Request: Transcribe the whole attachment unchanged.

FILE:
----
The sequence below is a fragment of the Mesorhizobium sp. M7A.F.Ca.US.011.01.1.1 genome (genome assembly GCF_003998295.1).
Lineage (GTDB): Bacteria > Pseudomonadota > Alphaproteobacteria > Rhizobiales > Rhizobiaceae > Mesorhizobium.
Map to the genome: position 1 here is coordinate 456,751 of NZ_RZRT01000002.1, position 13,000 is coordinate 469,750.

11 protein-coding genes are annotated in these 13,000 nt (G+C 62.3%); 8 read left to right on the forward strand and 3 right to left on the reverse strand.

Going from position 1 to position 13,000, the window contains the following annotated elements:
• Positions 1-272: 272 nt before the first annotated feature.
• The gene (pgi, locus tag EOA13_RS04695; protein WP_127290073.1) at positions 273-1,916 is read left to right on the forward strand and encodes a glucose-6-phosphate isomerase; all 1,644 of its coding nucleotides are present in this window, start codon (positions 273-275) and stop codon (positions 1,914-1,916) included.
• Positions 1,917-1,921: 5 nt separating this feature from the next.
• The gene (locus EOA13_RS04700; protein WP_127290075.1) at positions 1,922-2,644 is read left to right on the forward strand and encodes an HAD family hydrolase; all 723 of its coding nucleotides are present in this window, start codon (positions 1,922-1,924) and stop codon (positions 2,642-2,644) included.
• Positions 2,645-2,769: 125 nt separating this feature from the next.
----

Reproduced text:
The sequence below is a fragment of the Mesorhizobium sp. M7A.F.Ca.US.011.01.1.1 genome (genome assembly GCF_003998295.1).
Lineage (GTDB): Bacteria > Pseudomonadota > Alphaproteobacteria > Rhizobiales > Rhizobiaceae > Mesorhizobium.
Map to the genome: position 1 here is coordinate 456,751 of NZ_RZRT01000002.1, position 13,000 is coordinate 469,750.

11 protein-coding genes are annotated in these 13,000 nt (G+C 62.3%); 8 read left to right on the forward strand and 3 right to left on the reverse strand.

Going from position 1 to position 13,000, the window contains the following annotated elements:
• Positions 1-272: 272 nt before the first annotated feature.
• The gene (pgi, locus tag EOA13_RS04695; protein WP_127290073.1) at positions 273-1,916 is read left to right on the forward strand and encodes a glucose-6-phosphate isomerase; all 1,644 of its coding nucleotides are present in this window, start codon (positions 273-275) and stop codon (positions 1,914-1,916) included.
• Positions 1,917-1,921: 5 nt separating this feature from the next.
• The gene (locus EOA13_RS04700; protein WP_127290075.1) at positions 1,922-2,644 is read left to right on the forward strand and encodes an HAD family hydrolase; all 723 of its coding nucleotides are present in this window, start codon (positions 1,922-1,924) and stop codon (positions 2,642-2,644) included.
• Positions 2,645-2,769: 125 nt separating this feature from the next.